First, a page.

How to Take a Good Picture

How to Show the True You

by Christiane Northrup, M.D.

Lifestyle

Are you someone who thinks you don’t take a good picture? Or maybe you’ve been plagued by that awkward or unflattering picture of you at a special occasion—maybe a wedding, a birthday, or family reunion—that seems to follow you for life? Having done a lot of photo shoots, here’s what I’ve learned: A really good photo shows your soul qualities—who you really are behind your eyes.

The reason a photographer doesn’t quite capture YOU has to do with a couple things. Many times the person taking the photo doesn’t know how to convey caring and love. And so you aren’t able to reflect that back. It could be that you’ve had some kind of shaming or judgment about pictures in the past. Or maybe you learned to “pose” or create a fake smile, like you see kids do when they are about seven.

So, before going into a professional shoot or a big event where you know you’ll be posing for a while, “arm” yourself with a series of funny memories that will immediately make you smile.

You can picture a child or pet being particularly silly and adorable. Or remember those hilarious—or not so hilarious—jokes that your husband or goofy uncle always told. If you keep those in your head, and draw on them when the camera starts clicking, the camera will pick up your joy.

It’s also great to have a good friend with you, especially if she (or he) has an artistic eye. Not all photographers remember to straighten a collar, a necklace, or whatever. So you can get a great photo with your necklace askew! I hate that! Your friend can be your “hype girl,” too. That’s someone who can get you to relax and laugh.

You also want your friend to tell you when you have gotten tired and your smile is kind of plastered on. That means it’s coming from the cortical area of your brain. A cortical smile is entirely different from a limbic smile. It doesn’t come from deep inside, so the photo won’t capture your personality.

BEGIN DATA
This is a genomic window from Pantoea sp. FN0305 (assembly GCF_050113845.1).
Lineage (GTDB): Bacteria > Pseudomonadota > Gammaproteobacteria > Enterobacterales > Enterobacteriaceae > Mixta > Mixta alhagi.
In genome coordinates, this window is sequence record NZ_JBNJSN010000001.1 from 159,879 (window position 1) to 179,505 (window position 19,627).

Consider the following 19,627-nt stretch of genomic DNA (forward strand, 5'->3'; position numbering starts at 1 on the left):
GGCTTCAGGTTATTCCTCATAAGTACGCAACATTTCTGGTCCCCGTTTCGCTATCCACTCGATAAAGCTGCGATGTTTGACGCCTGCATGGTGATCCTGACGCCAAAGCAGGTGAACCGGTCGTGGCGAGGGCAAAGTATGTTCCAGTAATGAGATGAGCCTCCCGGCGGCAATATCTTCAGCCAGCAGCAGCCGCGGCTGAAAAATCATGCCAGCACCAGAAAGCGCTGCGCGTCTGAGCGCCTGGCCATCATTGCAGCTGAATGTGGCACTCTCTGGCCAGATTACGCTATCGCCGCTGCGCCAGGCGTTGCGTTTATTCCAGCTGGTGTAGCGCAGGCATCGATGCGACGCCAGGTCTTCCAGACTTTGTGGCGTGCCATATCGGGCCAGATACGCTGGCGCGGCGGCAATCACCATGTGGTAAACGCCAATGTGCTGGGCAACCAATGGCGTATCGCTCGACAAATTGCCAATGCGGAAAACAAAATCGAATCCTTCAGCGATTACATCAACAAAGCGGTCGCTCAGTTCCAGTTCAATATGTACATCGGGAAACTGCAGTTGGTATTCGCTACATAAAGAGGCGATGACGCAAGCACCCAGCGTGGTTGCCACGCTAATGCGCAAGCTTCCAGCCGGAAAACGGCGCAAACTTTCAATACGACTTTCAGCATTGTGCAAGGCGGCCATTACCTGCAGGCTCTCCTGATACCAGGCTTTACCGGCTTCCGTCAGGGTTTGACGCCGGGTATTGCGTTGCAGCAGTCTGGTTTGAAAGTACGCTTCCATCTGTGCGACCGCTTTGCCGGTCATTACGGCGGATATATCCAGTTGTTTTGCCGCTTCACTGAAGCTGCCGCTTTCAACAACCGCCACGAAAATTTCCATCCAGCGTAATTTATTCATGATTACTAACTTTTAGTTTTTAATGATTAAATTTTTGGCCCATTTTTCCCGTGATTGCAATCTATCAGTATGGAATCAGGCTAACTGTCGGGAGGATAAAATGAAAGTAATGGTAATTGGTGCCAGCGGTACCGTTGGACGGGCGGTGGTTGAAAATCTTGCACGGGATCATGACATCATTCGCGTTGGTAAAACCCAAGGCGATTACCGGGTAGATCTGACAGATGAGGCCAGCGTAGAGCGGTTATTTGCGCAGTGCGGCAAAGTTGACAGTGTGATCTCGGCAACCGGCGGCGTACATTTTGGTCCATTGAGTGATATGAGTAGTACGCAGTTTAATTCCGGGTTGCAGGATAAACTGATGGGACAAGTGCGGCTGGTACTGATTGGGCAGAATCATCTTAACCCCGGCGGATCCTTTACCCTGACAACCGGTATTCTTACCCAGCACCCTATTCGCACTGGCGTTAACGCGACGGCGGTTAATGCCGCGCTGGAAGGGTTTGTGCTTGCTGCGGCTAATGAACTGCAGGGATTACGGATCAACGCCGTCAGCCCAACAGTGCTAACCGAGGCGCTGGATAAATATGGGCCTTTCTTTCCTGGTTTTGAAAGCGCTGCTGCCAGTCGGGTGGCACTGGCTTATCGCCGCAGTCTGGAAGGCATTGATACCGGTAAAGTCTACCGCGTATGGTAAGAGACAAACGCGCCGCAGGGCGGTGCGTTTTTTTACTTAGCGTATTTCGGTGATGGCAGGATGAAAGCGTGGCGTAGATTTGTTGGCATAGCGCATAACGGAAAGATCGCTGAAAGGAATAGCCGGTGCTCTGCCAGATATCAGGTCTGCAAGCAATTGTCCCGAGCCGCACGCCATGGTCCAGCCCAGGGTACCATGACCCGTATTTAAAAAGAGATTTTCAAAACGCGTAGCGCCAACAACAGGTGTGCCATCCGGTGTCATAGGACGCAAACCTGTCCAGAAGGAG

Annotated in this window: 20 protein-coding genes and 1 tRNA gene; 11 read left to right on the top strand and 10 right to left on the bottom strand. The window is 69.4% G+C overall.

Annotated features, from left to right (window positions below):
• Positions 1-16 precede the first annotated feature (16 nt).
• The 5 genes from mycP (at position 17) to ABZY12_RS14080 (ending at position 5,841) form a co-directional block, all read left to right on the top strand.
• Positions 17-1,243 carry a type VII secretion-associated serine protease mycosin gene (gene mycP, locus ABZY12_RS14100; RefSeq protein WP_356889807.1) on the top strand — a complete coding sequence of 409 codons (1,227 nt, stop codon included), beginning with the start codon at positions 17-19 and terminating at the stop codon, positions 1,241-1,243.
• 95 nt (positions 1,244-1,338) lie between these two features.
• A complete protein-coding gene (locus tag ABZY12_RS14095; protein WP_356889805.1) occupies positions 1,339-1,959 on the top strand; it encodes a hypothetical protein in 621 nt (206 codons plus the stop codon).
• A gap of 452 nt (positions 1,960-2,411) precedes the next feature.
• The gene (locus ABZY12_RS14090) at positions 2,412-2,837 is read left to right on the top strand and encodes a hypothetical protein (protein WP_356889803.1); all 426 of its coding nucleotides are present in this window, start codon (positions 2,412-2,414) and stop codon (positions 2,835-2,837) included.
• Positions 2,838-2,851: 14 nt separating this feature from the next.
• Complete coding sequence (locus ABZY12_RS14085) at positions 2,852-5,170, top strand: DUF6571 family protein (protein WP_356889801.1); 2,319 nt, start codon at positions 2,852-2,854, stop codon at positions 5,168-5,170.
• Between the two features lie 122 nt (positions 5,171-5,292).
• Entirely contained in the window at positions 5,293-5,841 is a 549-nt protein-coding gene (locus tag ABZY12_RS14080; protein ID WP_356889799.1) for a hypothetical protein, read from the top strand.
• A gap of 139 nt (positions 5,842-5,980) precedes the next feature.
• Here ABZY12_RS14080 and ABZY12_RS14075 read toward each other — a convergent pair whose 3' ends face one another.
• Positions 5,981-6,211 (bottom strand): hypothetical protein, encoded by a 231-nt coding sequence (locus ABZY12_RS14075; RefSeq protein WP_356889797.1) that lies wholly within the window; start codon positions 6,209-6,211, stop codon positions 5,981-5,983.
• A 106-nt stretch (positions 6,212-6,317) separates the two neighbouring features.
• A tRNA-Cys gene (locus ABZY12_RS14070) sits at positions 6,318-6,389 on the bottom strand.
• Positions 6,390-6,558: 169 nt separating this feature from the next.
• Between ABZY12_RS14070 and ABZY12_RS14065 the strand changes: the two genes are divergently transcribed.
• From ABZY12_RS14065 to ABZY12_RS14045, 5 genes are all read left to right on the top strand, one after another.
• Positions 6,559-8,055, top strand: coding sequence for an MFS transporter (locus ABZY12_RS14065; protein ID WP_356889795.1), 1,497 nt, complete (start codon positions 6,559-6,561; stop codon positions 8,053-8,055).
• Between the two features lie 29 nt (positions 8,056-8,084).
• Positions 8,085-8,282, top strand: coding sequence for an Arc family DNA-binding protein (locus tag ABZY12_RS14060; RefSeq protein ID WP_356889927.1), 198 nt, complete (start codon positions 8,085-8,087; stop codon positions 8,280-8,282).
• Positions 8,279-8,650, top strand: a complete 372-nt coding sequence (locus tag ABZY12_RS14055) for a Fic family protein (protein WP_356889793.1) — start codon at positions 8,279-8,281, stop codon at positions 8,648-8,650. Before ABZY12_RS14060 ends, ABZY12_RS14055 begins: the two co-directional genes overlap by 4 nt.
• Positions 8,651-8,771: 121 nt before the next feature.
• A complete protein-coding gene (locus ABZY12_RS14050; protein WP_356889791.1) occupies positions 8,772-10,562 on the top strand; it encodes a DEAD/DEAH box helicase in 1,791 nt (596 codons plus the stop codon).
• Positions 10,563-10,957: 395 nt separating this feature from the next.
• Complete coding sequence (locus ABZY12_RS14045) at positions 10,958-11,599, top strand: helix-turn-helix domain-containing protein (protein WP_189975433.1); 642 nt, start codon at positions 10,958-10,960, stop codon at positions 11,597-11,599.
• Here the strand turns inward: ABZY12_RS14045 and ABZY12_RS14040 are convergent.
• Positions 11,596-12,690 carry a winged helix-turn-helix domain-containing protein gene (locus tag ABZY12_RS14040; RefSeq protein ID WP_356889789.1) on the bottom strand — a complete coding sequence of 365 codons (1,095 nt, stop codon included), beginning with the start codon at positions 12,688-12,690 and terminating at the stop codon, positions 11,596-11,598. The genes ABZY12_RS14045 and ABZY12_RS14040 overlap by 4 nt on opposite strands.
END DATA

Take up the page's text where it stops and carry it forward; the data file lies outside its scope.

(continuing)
A little makeup is always good. I recommend at least some lipstick.

It’s also really important to have good lighting. The “magic hour” for great photos is late afternoon or early morning light. Midday light is considered hot, and it is not flattering! Savvy actresses like Oprah have always known that great lighting is key. When I was on the Oprah Winfrey Show, I was aware that she had the best lit sets ever. And I always looked far better on her show than on some others.

If you’re going to be posing for a long time, make sure you stop and move around. Have a good playlist of cool, upbeat music ready to keep you feeling great and to keep any young children from getting too bored before the photographer finishes.

I often make funny faces throughout my shoots, and suggest it highly! (Although not while the photographer is taking photos.) This will encourage your precious gorgeous self to beam out of your eyes!

Last Updated: August 4, 2014

Christiane Northrup, M.D.

Christiane Northrup, M.D.

Christiane Northrup, M.D., is a visionary pioneer and a leading authority in the field of women’s health and wellness. Recognizing the unity of body, mind, and spirit, she empowers women to trust their inner wisdom, their connection with Source, and their ability to truly flourish.

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  1. Christiane Northrup
    4 years ago

    As I read through your comments, I could identify with EVERY one of them. A friend of mine once shared with me the drama of their annual Christmas photo– in which everyone was expected to look happy and joyful. Even though the mother of the house was pretty much a living nightmare. We’re going through old family videos here now. And boy do THEY reveal dynamics we weren’t aware of at the time. Thanks everyone!!

  2. Lisa Joiner
    4 years ago